Names of the Prophet


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Defining the meanings of many of the names that have been given to the Last of the Prophets, taken from various works of hadith.

Muhammad: is a passive participle, whosoever is praised, possessing many praiseworthy qualities then he is Muhammad. And Muhammad is praised more than any other person, and this is why – and Allah knows best – he was called by this name in the Torah, due to the many praiseworthy qualities which he, his religion, and his nation possess such that even Moses wished that he would be from them.

Know that the Prophet has been called by many names and titles in the Quran and Sunnah, each one of them describing a special quality of this exalted personality. And in understanding them and reflecting upon them, we can, by the permission of Allah, increase in our love and following of the Messenger of Allah . This discussion is taken from ‘Zaad al-Ma`aad’ (1/88-97) of ibn al-Qayyim, rahimahullaah, summarized.

The names of the Prophet are of two types:

Those names that are specific to him and none of the Messengers before him had these names, like Muhammad, Ahmad, al-Aaqib, al-Haashir, al-Muqaffee, Nabi al-Malhama.

Those names and qualities that are not specific to him, and were shared by the Messengers before him, but are found in him in the most complete and perfect forms. Like: Messenger of Allah, His Prophet, His Servant, Prophet of Mercy etc.

What follows is an explanation of some of them.

Muhammad: is a passive participle, whosoever is praised, possessing many praiseworthy qualities then he is muhammad. And Muhammad is praised more than any other person, and this is why – and Allah knows best – he was called by this name in the Torah, due to the many praiseworthy qualities which he, his religion, and his nation possess such that even Moses wished that he would be from them.

Ahmad: Derived, as is Muhammad, from the noun hamd (praise). A group of scholars said that it is a passive participle, meaning: his praising of Allah is more than any other person’s praise of him, and therefore he is the most deserving of being praised and the first. So in meaning Ahmad is similar to Muhammad except that the distinction is that he is Muhammad due to his possessing many praiseworthy qualities, and he is Ahmad due to his being praised in a more excellent way than the praise of any other. And this is the most complete meaning of this word, and the most extensive in commending him .

Also these two names stem from his character, and the praiseworthy qualities specific to him, and it is because of these that he is called Muhammad and Ahmad. And he is the one who is praised by the People of the Heaven, the People of the earth, the People of the world and the People of the Hereafter.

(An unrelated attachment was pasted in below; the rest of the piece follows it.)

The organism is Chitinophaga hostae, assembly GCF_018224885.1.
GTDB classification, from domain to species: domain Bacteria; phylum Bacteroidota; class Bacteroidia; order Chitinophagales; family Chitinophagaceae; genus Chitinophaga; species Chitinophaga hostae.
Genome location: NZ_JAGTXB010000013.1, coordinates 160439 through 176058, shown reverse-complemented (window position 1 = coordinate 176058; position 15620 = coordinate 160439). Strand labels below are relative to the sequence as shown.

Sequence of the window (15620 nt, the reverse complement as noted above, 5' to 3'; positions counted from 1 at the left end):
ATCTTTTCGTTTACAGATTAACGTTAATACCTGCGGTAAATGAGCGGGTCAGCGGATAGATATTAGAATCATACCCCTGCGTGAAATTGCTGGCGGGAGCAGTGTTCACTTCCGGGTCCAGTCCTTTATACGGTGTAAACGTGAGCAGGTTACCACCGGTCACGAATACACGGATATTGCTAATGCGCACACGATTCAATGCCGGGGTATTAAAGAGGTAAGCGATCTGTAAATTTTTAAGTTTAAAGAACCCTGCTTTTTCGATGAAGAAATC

Al-Mutawakkil: (The One who puts his trust in Allah). In the Sahih of Bukhaaree from the hadith of Abdullaah bin Umru who said, “I read the description of the Prophet in the Torah: Muhammad is Messenger of Allah, My servant and Messenger, I have called him al-Mutawakkil. He is neither rude nor harsh and he does not shout in the markets, and he does not return an evil for an evil, rather he overlooks and forgives. And I will not make him to die until I make firm the nation through him, causing them to say: there is none worthy of worship except Allah.” {1}

He is the most deserving of this name, because the trust he put in Allah to establish the religion was a trust unequalled by any other.

Al-Maahee: (the destroyer/effacer). This has been explained in the hadith of Jubair bin Mut`am: “al-Maahee: the one through whom Allah destroys and effaces unbelief.” {2}

Disbelief was not destroyed and removed by any single person as completely as was done by the Prophet . For indeed he was sent, and all of the inhabitants of the earth were in disbelief, except for some remnants of the People of the Book. Consisting of the worshippers of idols, the Jews who had the Anger of Allah on them, the Christians who had been misguided, the atheist Saabi`een, the worshippers of the stars and the fire, and the philosophers who did not acknowledge the laws of the Prophets. And Allah effaced them all through His Messenger until He established His religion and made it supreme over all others, and made it spread to the extent that the night and day spreads, and made his call as the rays of the sun in the various lands.